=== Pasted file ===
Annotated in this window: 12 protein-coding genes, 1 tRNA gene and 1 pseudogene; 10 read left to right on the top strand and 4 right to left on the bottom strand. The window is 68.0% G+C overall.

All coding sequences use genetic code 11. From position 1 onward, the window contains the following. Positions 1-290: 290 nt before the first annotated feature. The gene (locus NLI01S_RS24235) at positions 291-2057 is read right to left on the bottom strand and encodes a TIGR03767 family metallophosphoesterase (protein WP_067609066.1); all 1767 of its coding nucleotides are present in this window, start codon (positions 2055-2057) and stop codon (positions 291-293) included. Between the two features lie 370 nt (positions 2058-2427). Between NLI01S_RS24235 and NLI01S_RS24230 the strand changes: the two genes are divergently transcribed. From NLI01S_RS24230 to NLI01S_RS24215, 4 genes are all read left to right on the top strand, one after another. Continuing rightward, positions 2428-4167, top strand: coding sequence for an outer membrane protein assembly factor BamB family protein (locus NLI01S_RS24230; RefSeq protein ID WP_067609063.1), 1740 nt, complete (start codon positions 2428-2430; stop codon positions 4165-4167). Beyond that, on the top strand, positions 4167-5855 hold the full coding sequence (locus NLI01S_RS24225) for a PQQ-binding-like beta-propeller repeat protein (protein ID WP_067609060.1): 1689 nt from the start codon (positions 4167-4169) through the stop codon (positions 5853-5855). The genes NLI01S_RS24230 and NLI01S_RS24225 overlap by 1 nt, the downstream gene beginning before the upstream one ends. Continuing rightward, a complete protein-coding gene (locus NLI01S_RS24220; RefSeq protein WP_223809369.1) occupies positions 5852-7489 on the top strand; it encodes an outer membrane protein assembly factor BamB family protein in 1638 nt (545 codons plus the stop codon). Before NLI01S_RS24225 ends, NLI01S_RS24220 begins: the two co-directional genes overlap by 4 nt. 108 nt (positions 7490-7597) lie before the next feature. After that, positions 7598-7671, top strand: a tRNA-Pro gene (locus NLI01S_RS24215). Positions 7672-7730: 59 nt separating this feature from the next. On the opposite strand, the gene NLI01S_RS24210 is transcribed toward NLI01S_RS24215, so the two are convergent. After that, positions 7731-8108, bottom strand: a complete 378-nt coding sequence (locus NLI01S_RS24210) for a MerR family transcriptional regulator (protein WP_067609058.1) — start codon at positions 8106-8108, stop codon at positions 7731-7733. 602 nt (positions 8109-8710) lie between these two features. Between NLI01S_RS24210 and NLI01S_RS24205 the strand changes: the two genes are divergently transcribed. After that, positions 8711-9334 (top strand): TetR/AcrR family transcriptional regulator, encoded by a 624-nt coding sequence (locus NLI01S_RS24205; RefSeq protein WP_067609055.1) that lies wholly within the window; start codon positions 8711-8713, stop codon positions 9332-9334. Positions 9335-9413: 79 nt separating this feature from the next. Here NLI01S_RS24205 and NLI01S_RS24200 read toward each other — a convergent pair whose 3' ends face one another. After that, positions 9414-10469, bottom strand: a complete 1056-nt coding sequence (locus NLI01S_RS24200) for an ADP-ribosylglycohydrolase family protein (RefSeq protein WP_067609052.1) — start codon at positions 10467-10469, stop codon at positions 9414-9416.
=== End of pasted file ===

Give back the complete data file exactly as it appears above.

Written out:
Annotated in this window: 12 protein-coding genes, 1 tRNA gene and 1 pseudogene; 10 read left to right on the top strand and 4 right to left on the bottom strand. The window is 68.0% G+C overall.

All coding sequences use genetic code 11. From position 1 onward, the window contains the following. Positions 1-290: 290 nt before the first annotated feature. The gene (locus NLI01S_RS24235) at positions 291-2057 is read right to left on the bottom strand and encodes a TIGR03767 family metallophosphoesterase (protein WP_067609066.1); all 1767 of its coding nucleotides are present in this window, start codon (positions 2055-2057) and stop codon (positions 291-293) included. Between the two features lie 370 nt (positions 2058-2427). Between NLI01S_RS24235 and NLI01S_RS24230 the strand changes: the two genes are divergently transcribed. From NLI01S_RS24230 to NLI01S_RS24215, 4 genes are all read left to right on the top strand, one after another. Continuing rightward, positions 2428-4167, top strand: coding sequence for an outer membrane protein assembly factor BamB family protein (locus NLI01S_RS24230; RefSeq protein ID WP_067609063.1), 1740 nt, complete (start codon positions 2428-2430; stop codon positions 4165-4167). Beyond that, on the top strand, positions 4167-5855 hold the full coding sequence (locus NLI01S_RS24225) for a PQQ-binding-like beta-propeller repeat protein (protein ID WP_067609060.1): 1689 nt from the start codon (positions 4167-4169) through the stop codon (positions 5853-5855). The genes NLI01S_RS24230 and NLI01S_RS24225 overlap by 1 nt, the downstream gene beginning before the upstream one ends. Continuing rightward, a complete protein-coding gene (locus NLI01S_RS24220; RefSeq protein WP_223809369.1) occupies positions 5852-7489 on the top strand; it encodes an outer membrane protein assembly factor BamB family protein in 1638 nt (545 codons plus the stop codon). Before NLI01S_RS24225 ends, NLI01S_RS24220 begins: the two co-directional genes overlap by 4 nt. 108 nt (positions 7490-7597) lie before the next feature. After that, positions 7598-7671, top strand: a tRNA-Pro gene (locus NLI01S_RS24215). Positions 7672-7730: 59 nt separating this feature from the next. On the opposite strand, the gene NLI01S_RS24210 is transcribed toward NLI01S_RS24215, so the two are convergent. After that, positions 7731-8108, bottom strand: a complete 378-nt coding sequence (locus NLI01S_RS24210) for a MerR family transcriptional regulator (protein WP_067609058.1) — start codon at positions 8106-8108, stop codon at positions 7731-7733. 602 nt (positions 8109-8710) lie between these two features. Between NLI01S_RS24210 and NLI01S_RS24205 the strand changes: the two genes are divergently transcribed. After that, positions 8711-9334 (top strand): TetR/AcrR family transcriptional regulator, encoded by a 624-nt coding sequence (locus NLI01S_RS24205; RefSeq protein WP_067609055.1) that lies wholly within the window; start codon positions 8711-8713, stop codon positions 9332-9334. Positions 9335-9413: 79 nt separating this feature from the next. Here NLI01S_RS24205 and NLI01S_RS24200 read toward each other — a convergent pair whose 3' ends face one another. After that, positions 9414-10469, bottom strand: a complete 1056-nt coding sequence (locus NLI01S_RS24200) for an ADP-ribosylglycohydrolase family protein (RefSeq protein WP_067609052.1) — start codon at positions 10467-10469, stop codon at positions 9414-9416.